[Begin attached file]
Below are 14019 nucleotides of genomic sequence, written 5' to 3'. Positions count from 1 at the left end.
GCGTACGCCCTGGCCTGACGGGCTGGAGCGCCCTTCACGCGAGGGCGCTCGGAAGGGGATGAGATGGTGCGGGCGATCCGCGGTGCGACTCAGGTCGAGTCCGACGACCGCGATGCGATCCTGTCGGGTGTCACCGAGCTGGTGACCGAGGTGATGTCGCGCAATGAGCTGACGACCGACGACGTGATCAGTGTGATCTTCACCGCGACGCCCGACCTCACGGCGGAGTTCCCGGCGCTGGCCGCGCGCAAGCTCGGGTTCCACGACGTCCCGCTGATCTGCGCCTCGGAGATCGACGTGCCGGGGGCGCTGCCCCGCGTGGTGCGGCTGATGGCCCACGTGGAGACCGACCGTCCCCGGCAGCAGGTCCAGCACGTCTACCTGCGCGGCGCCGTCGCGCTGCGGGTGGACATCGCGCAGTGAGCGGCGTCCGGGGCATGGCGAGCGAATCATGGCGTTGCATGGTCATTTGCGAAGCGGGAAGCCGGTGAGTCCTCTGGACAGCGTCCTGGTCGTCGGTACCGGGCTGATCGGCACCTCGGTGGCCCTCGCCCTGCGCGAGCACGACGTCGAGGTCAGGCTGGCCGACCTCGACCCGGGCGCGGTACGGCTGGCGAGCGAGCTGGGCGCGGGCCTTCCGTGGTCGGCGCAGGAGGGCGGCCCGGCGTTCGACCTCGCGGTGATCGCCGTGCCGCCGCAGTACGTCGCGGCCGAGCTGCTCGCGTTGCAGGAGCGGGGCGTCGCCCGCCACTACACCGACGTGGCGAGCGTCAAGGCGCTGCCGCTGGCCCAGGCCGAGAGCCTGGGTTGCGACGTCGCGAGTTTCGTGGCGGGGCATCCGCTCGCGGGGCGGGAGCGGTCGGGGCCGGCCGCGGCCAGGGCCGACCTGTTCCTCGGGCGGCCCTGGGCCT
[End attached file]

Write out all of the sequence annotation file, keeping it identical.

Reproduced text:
Below are 14019 nucleotides of genomic sequence, written 5' to 3'. Positions count from 1 at the left end.
GCGTACGCCCTGGCCTGACGGGCTGGAGCGCCCTTCACGCGAGGGCGCTCGGAAGGGGATGAGATGGTGCGGGCGATCCGCGGTGCGACTCAGGTCGAGTCCGACGACCGCGATGCGATCCTGTCGGGTGTCACCGAGCTGGTGACCGAGGTGATGTCGCGCAATGAGCTGACGACCGACGACGTGATCAGTGTGATCTTCACCGCGACGCCCGACCTCACGGCGGAGTTCCCGGCGCTGGCCGCGCGCAAGCTCGGGTTCCACGACGTCCCGCTGATCTGCGCCTCGGAGATCGACGTGCCGGGGGCGCTGCCCCGCGTGGTGCGGCTGATGGCCCACGTGGAGACCGACCGTCCCCGGCAGCAGGTCCAGCACGTCTACCTGCGCGGCGCCGTCGCGCTGCGGGTGGACATCGCGCAGTGAGCGGCGTCCGGGGCATGGCGAGCGAATCATGGCGTTGCATGGTCATTTGCGAAGCGGGAAGCCGGTGAGTCCTCTGGACAGCGTCCTGGTCGTCGGTACCGGGCTGATCGGCACCTCGGTGGCCCTCGCCCTGCGCGAGCACGACGTCGAGGTCAGGCTGGCCGACCTCGACCCGGGCGCGGTACGGCTGGCGAGCGAGCTGGGCGCGGGCCTTCCGTGGTCGGCGCAGGAGGGCGGCCCGGCGTTCGACCTCGCGGTGATCGCCGTGCCGCCGCAGTACGTCGCGGCCGAGCTGCTCGCGTTGCAGGAGCGGGGCGTCGCCCGCCACTACACCGACGTGGCGAGCGTCAAGGCGCTGCCGCTGGCCCAGGCCGAGAGCCTGGGTTGCGACGTCGCGAGTTTCGTGGCGGGGCATCCGCTCGCGGGGCGGGAGCGGTCGGGGCCGGCCGCGGCCAGGGCCGACCTGTTCCTCGGGCGGCCCTGGGCCT